This option is time-intensive
Besides being very organized, financially responsible and keeping track of all the brokerage-related activities, you will need to find the time to serve your clients. You may need to hire someone to help you with all those tasks, and that can cost you more than the money you were trying to save on real estate fees.
You will also need to be an experienced real estate agent, as you won’t necessarily have the guidance of an experienced broker.
You need to be confident in your real estate skills and industry knowledge, and take responsibility for all your actions.
Unless you are already a well-known, respected agent in your area, you need to spend time building and creating awareness for your brand because people will not know who you are. People generally prefer to hire/work with well-known brands unless they are committed to you as their agent.
Who should consider this model:
An independent brokerage is best for experienced real estate agents who want to grow their own brand and are willing to take the additional risk of total financial and operational responsibility.
4. Plan for initial startup expenses
A real estate brokerage is a business, so it needs some time to grow before you see any profit. You need to determine if it’s financially feasible for you to open this business.
It’s smart to have savings for at least a year of expenses in case you need it.
If you do not have the funds, you can get a small business loan or partner with an investor who can help with your startup costs.
If you want to be an independent broker, you can work from your home office. However, if and when you start building a real estate team, you will need an office space that can be used by the agents and their clients for meetings.
Costs to plan for
While you are planning your real estate budget, consider the following costs:
- For Sale and Open House signs, business cards, online advertising to attract new agents, etc.
- Security deposit for office space and the first month of rent (if needed)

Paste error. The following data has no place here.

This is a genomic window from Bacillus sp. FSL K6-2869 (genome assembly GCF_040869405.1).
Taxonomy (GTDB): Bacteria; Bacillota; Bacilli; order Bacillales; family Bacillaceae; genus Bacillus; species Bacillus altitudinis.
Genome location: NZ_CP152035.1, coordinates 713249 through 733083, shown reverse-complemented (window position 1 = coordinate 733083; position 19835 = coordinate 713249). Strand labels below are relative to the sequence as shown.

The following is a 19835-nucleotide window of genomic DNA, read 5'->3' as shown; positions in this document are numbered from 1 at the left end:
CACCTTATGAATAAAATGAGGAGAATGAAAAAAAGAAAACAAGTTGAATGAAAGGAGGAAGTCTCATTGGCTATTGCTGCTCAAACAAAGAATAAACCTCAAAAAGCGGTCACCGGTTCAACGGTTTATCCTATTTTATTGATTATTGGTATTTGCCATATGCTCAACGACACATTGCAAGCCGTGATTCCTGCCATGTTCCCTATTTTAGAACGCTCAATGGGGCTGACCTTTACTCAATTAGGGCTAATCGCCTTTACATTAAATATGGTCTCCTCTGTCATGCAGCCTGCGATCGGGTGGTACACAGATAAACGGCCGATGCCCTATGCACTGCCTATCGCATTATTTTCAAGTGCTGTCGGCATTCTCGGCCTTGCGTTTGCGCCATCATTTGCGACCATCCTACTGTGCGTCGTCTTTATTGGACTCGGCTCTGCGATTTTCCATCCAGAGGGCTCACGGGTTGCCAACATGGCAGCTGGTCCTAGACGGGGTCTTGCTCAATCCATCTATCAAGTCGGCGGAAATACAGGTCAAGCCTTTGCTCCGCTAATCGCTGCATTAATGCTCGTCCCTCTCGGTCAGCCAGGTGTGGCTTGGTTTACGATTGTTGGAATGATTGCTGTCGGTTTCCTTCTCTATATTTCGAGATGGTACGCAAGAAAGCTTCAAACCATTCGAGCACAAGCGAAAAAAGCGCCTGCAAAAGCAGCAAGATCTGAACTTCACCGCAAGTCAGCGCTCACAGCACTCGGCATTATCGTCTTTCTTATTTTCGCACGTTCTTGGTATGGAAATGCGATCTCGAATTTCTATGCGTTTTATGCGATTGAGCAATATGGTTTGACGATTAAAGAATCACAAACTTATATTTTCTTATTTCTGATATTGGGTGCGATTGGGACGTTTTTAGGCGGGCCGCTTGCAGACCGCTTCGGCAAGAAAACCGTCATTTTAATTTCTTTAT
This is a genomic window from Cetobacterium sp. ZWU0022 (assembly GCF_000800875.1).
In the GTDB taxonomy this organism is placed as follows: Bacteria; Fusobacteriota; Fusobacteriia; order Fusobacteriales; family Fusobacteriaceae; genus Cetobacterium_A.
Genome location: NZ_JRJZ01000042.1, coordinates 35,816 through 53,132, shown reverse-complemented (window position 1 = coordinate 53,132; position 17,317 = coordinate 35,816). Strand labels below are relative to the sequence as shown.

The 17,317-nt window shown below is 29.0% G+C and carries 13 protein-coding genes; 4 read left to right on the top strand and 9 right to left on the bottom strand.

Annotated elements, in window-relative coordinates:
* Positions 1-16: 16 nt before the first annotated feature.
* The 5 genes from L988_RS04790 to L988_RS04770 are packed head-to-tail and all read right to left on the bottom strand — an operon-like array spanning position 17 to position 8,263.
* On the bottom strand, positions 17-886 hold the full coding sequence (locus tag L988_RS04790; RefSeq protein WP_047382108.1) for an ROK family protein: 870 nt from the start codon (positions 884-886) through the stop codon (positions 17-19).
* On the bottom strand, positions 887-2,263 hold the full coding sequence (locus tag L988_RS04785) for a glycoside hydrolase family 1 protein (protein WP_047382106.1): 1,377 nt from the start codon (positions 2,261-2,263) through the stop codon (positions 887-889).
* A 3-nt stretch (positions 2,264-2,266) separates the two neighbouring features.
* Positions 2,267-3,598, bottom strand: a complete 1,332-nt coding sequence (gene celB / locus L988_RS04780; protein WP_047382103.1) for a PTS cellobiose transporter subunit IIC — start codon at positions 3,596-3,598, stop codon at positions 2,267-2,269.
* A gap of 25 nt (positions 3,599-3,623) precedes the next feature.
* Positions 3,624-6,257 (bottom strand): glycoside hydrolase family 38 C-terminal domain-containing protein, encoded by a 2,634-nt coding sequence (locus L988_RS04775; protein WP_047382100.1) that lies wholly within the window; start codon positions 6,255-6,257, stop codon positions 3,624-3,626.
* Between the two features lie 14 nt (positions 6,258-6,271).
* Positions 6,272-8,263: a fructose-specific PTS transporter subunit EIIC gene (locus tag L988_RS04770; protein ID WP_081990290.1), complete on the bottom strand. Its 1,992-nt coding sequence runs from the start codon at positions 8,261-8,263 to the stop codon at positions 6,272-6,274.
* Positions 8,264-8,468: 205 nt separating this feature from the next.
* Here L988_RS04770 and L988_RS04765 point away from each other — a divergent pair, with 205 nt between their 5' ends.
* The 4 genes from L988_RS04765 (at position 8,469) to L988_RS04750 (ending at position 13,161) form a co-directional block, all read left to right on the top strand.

- Broker website
- Licencing fees and insurance
- Equipment, furniture, office supplies, printing
- Wages for a receptionist, assistants, administrators or brokers
- Accounting costs
- Monthly expenses (such as the internet, software, phone service, etc.)
This list is not all-inclusive, but it gives you a good perspective on the potential costs.
5. Write a real estate business plan
The real estate business can quickly get overwhelming if you do not have a plan set in place.
First of all, determine the legal structure of your business. Will it be a corporation or a partnership? If you are not sure, consult with a qualified accountant to see what’s best for your situation.
Here are some topics that should be included in your real estate business plan:
- Define why you are doing this (this will keep you motivated during the hard times)
- Your mission and vision statements
- Company ownership/legal structure
- Your marketing strategy (i.e. target market/niche, competition, positioning, branding, lead generation plan, social media strategy)
- A SWOT analysis (strengths, weaknesses, opportunities and threats)
- Financial analysis/budget/forecasting
- List of employees with bios for each
- Your brokerage policies
Read this terrific post for details on business strategy.
When to start a brokerage
When you choose to make the leap from real estate agent to broker will depend in part on the requirements in your province.
Start your brokerage when you have a great pool of referral-based clients and you’ve been in business for many years.
This is a situation where your name is more important than the brokerage you work for. You need to have an established strong personal brand and be well-known in the community before you open up your own independent brokerage.
The future is yours to choose
With all this information in mind, you can now make an educated decision on whether becoming a broker is the right thing for you. Starting a real estate brokerage requires:
- Learning what’s required to become a broker in your province
- Choosing a brokerage model
- Understanding and planning for initial expenses
- A solid real estate business plan
A real estate brokerage business can offer flexibility, control and substantial profits. And while it is not for the faint of heart, a brokerage can be both rewarding and successful.